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My friend and I are avid movie freaks. Specifically, we’re scary movie freaks. We don’t enjoy slasher movies or disgusting horror that doesn’t do anything but create shock value, but a genuinely creepy storyline with a great twist or a psychological thriller is totally up our alley. And nothing thrills us more than when we get to see our favorite scary movie special guest, Mr. Creepy Door.

Creepy Door has played a variety of roles in his lengthy career. Who could forget his eerie, menacing glow in Hide and Seek? Or his brave performance in Paranormal Activity? Yes, my friend and I decided that we are the official “Creepy Door Fan Club.” When you hear that signature squeak, you know that Creepy Door has made his grand entrance.

Photo ©IMDB

Photo ©IMDB

We just finished watching The Woman in Black the other night, with Daniel Radcliffe. (He’s in the movie, we didn’t actually watch it with him. Although that would have been really cool. Now I’m going to have to add that to my bucket list. [scribble scribble] Watch…movie…with Daniel…Radcliffe…) It was surprisingly creepy in a non-gore sort of way, with a few really good hair-raising moments. It even had a little bit of a twist at the end, which was an added bonus. All in all, not a bad flick. We’ve seen so many scary movies at this point that we’ve earned the right to be picky, in my humble opinion, so two thumbs up from us means that it must be pretty good.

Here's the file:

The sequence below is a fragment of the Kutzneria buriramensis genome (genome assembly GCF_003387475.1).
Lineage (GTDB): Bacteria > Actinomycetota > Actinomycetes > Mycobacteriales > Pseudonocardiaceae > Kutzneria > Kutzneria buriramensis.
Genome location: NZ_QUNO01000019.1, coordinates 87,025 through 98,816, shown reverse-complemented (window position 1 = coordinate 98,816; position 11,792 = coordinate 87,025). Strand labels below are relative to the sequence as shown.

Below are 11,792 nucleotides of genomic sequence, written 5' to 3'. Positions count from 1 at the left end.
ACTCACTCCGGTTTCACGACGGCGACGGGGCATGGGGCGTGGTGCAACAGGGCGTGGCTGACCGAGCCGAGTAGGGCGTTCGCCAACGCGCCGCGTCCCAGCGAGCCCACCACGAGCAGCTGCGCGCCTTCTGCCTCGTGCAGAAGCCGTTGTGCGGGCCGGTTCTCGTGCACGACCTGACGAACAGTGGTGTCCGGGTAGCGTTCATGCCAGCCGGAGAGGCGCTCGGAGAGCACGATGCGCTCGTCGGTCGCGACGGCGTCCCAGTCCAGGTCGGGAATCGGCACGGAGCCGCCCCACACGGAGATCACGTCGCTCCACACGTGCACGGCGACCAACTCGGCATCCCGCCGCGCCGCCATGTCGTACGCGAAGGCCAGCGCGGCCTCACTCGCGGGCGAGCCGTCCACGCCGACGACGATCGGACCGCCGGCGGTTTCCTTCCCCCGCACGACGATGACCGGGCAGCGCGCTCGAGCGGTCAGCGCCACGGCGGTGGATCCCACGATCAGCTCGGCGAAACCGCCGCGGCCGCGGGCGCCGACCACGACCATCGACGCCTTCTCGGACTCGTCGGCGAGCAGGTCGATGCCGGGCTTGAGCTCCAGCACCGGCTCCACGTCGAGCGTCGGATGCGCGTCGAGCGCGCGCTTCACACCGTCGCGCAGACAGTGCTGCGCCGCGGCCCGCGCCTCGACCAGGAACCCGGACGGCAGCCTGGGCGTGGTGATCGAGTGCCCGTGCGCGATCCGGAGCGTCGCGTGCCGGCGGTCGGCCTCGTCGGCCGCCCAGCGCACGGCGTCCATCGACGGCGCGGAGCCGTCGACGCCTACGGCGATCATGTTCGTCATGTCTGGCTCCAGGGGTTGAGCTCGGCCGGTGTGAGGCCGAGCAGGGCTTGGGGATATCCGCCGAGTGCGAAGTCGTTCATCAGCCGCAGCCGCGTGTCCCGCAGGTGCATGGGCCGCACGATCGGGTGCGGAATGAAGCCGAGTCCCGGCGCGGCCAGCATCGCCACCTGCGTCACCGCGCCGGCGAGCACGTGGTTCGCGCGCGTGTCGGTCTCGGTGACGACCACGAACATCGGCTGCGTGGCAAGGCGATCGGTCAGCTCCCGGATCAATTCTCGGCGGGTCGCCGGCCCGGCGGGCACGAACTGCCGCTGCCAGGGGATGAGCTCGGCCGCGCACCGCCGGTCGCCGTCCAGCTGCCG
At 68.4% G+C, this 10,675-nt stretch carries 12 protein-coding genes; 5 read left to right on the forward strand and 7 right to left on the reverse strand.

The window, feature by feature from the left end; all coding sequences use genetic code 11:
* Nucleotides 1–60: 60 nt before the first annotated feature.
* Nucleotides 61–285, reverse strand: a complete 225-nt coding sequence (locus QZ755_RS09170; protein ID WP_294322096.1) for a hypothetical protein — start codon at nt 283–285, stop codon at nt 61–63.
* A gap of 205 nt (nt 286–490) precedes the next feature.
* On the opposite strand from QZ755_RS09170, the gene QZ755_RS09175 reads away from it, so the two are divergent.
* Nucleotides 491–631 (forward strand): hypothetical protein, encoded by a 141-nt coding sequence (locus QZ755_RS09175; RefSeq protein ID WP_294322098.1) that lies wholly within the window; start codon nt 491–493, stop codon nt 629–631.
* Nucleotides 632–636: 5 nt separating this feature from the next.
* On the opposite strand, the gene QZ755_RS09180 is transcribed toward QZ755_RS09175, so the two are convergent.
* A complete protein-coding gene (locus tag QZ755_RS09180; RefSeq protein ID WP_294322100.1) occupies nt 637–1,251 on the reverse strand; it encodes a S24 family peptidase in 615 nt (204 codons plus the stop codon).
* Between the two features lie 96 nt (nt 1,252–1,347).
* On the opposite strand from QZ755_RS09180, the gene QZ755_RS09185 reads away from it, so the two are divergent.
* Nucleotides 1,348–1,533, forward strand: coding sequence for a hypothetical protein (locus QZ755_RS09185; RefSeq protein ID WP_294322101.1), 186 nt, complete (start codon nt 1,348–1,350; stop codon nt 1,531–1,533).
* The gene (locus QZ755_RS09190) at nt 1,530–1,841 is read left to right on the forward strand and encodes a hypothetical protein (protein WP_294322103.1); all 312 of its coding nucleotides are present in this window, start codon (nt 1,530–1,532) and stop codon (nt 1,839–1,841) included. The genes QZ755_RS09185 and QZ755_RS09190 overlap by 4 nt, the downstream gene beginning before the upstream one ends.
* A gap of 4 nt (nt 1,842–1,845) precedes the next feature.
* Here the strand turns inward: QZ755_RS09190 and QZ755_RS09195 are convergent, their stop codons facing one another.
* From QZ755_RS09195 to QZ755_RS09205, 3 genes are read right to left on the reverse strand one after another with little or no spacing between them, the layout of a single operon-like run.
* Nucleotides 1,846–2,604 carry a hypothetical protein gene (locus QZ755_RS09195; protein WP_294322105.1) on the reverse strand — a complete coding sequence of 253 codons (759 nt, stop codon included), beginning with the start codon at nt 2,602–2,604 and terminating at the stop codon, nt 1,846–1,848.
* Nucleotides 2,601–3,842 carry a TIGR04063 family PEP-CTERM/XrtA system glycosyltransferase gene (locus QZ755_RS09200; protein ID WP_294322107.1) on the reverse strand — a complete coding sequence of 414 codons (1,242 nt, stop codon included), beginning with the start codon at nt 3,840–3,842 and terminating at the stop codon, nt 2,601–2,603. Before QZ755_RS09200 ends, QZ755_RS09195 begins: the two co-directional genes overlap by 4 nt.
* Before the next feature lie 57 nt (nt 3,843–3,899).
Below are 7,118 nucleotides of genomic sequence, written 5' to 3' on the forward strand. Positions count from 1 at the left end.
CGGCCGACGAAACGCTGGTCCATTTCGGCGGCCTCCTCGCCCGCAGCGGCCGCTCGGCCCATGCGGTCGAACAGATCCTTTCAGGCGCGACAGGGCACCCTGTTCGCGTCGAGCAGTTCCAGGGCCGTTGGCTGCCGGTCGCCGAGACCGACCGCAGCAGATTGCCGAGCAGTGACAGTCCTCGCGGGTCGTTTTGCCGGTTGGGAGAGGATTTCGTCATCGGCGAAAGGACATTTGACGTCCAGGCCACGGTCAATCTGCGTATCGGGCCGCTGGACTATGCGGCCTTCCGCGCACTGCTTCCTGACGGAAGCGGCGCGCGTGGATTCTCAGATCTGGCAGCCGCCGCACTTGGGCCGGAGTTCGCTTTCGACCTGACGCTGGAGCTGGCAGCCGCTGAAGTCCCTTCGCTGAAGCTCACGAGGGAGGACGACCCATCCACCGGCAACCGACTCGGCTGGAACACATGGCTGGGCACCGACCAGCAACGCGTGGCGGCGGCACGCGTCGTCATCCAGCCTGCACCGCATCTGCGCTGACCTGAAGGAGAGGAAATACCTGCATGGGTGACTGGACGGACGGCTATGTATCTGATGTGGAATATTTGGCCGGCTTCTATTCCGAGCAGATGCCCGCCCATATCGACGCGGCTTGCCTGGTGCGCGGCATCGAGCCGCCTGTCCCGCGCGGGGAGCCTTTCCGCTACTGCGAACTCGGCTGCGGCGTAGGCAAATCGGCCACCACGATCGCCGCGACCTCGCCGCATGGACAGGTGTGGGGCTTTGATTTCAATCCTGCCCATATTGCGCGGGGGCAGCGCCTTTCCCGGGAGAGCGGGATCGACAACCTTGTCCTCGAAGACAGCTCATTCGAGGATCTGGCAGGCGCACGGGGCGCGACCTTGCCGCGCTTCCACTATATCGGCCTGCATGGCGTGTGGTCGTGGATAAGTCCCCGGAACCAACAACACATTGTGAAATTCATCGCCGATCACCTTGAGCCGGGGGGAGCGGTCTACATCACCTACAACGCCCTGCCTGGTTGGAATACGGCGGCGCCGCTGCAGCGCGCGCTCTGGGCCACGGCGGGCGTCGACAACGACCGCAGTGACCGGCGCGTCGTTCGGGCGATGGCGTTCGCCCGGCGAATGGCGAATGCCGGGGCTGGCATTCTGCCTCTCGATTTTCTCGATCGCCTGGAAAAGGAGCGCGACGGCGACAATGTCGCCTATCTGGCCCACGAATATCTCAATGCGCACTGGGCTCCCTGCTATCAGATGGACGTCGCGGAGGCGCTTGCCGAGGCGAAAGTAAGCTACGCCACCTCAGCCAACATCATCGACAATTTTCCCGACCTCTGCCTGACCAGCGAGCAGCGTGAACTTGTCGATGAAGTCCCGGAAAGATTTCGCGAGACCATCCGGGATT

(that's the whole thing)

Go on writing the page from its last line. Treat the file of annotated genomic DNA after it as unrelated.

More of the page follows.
Daniel Radcliffe surprised me. I’ve not actually watched any of the Harry Potter movies except the first one. *gasp* Truth be told, I didn’t care for it. That’s weird for me, an avid fantasy lover. But what can you do? Give me Hellboy II or Lord of the Rings any day. (Have I mentioned that I love elves? I have? Really? Huh.) Ahem. Uh, where was I? Oh yeah, Daniel. Yes, he was quite good. Talented little actor, he is.

Now I’m distracted by thoughts of Prince Nuada. [Brain reorganization in process.]

So now that we’ve finally seen The Woman in Black, I’m not sure where to go next. It seems like the scary movie/horror genre, especially when it comes to cleaner horror, is extremely hard to come by. The classics will forever remain the classics, and Creepy Door will remain an icon in our hearts. But if the trend of horror continues the way I think it will, I might actually have to start turning to more books to get my scary story fix. (Truth be told, they’re probably the best anyway.)

What do you think? Are you a scary movie fan?